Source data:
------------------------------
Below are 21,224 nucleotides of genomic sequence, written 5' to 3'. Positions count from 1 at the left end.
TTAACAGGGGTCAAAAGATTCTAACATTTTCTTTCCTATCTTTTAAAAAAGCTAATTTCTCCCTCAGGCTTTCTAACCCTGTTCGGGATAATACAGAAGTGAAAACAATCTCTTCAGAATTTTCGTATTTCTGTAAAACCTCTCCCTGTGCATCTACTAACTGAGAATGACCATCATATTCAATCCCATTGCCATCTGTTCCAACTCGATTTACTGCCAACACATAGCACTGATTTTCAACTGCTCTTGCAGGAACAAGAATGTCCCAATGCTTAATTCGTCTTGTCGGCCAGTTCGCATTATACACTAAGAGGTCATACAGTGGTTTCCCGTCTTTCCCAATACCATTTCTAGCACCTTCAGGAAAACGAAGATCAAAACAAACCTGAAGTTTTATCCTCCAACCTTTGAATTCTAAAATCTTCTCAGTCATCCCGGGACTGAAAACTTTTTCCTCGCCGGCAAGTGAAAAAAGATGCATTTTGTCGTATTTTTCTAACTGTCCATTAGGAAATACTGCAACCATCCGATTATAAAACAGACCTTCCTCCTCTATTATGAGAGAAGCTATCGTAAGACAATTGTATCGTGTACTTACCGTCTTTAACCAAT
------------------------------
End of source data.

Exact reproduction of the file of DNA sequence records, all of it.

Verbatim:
Below are 21,224 nucleotides of genomic sequence, written 5' to 3'. Positions count from 1 at the left end.
TTAACAGGGGTCAAAAGATTCTAACATTTTCTTTCCTATCTTTTAAAAAAGCTAATTTCTCCCTCAGGCTTTCTAACCCTGTTCGGGATAATACAGAAGTGAAAACAATCTCTTCAGAATTTTCGTATTTCTGTAAAACCTCTCCCTGTGCATCTACTAACTGAGAATGACCATCATATTCAATCCCATTGCCATCTGTTCCAACTCGATTTACTGCCAACACATAGCACTGATTTTCAACTGCTCTTGCAGGAACAAGAATGTCCCAATGCTTAATTCGTCTTGTCGGCCAGTTCGCATTATACACTAAGAGGTCATACAGTGGTTTCCCGTCTTTCCCAATACCATTTCTAGCACCTTCAGGAAAACGAAGATCAAAACAAACCTGAAGTTTTATCCTCCAACCTTTGAATTCTAAAATCTTCTCAGTCATCCCGGGACTGAAAACTTTTTCCTCGCCGGCAAGTGAAAAAAGATGCATTTTGTCGTATTTTTCTAACTGTCCATTAGGAAATACTGCAACCATCCGATTATAAAACAGACCTTCCTCCTCTATTATGAGAGAAGCTATCGTAAGACAATTGTATCGTGTACTTACCGTCTTTAACCAAT